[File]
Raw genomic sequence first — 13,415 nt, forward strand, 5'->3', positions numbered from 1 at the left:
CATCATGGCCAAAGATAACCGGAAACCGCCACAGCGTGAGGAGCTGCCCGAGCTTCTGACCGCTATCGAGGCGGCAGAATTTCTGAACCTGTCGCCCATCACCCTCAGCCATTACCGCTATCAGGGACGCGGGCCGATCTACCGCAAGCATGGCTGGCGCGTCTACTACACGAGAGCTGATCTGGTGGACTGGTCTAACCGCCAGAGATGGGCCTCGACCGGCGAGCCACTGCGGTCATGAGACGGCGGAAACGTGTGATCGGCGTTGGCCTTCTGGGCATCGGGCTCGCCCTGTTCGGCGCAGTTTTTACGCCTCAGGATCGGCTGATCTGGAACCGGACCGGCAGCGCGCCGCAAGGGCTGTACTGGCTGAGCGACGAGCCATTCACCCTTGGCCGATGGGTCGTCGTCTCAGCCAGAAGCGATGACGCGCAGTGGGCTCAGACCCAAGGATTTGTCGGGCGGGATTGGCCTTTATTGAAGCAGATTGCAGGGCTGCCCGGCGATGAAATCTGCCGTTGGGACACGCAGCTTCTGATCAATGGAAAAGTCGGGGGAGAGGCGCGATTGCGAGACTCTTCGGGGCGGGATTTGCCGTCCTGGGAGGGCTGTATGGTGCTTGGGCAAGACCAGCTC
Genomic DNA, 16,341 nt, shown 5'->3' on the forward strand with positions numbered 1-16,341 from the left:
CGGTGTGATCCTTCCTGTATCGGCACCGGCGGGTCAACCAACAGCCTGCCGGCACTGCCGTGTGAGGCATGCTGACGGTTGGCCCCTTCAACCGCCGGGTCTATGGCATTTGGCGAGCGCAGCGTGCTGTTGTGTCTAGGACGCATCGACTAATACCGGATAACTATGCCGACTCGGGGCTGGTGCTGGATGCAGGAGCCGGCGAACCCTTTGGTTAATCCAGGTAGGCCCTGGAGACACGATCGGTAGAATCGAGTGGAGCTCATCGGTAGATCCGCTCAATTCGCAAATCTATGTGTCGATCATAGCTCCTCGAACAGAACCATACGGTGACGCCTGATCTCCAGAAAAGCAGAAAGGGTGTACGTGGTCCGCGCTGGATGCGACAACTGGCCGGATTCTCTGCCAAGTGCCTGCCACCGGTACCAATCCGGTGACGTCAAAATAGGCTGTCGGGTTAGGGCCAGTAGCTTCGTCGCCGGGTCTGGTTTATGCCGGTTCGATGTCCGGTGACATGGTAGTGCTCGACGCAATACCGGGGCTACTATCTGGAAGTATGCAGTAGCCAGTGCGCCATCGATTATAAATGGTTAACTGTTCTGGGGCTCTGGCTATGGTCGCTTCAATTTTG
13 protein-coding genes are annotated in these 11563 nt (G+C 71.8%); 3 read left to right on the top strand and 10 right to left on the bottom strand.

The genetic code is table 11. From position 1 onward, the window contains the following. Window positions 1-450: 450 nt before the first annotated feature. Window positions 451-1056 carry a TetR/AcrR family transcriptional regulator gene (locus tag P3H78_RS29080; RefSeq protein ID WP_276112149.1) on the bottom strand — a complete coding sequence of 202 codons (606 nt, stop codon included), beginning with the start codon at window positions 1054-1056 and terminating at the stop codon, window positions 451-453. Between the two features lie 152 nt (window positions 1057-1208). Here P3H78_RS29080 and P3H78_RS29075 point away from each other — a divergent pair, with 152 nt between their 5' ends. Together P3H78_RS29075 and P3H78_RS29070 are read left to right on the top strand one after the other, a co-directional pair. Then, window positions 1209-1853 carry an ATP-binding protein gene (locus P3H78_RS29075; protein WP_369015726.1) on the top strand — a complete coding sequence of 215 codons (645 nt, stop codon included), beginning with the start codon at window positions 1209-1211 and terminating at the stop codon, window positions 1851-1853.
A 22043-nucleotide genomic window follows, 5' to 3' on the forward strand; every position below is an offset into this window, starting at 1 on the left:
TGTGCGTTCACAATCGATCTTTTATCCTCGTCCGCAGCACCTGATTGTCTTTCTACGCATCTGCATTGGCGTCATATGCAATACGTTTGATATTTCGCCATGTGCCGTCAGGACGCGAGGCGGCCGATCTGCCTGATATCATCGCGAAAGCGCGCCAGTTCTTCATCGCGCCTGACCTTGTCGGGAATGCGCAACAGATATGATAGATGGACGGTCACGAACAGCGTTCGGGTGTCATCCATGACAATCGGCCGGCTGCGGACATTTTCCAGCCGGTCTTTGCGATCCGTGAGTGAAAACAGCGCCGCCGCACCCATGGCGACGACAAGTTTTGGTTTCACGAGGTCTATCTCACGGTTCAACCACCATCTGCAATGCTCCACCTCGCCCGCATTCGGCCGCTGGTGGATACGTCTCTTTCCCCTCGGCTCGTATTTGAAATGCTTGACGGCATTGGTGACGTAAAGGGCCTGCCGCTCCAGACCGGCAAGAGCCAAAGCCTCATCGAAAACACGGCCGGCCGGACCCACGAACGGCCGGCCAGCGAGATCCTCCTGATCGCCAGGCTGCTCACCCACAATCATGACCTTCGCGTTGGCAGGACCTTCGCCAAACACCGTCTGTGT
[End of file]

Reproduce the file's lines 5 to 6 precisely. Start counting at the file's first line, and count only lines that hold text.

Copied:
13 protein-coding genes are annotated in these 11563 nt (G+C 71.8%); 3 read left to right on the top strand and 10 right to left on the bottom strand.

The genetic code is table 11. From position 1 onward, the window contains the following. Window positions 1-450: 450 nt before the first annotated feature. Window positions 451-1056 carry a TetR/AcrR family transcriptional regulator gene (locus tag P3H78_RS29080; RefSeq protein ID WP_276112149.1) on the bottom strand — a complete coding sequence of 202 codons (606 nt, stop codon included), beginning with the start codon at window positions 1054-1056 and terminating at the stop codon, window positions 451-453. Between the two features lie 152 nt (window positions 1057-1208). Here P3H78_RS29080 and P3H78_RS29075 point away from each other — a divergent pair, with 152 nt between their 5' ends. Together P3H78_RS29075 and P3H78_RS29070 are read left to right on the top strand one after the other, a co-directional pair. Then, window positions 1209-1853 carry an ATP-binding protein gene (locus P3H78_RS29075; protein WP_369015726.1) on the top strand — a complete coding sequence of 215 codons (645 nt, stop codon included), beginning with the start codon at window positions 1209-1211 and terminating at the stop codon, window positions 1851-1853.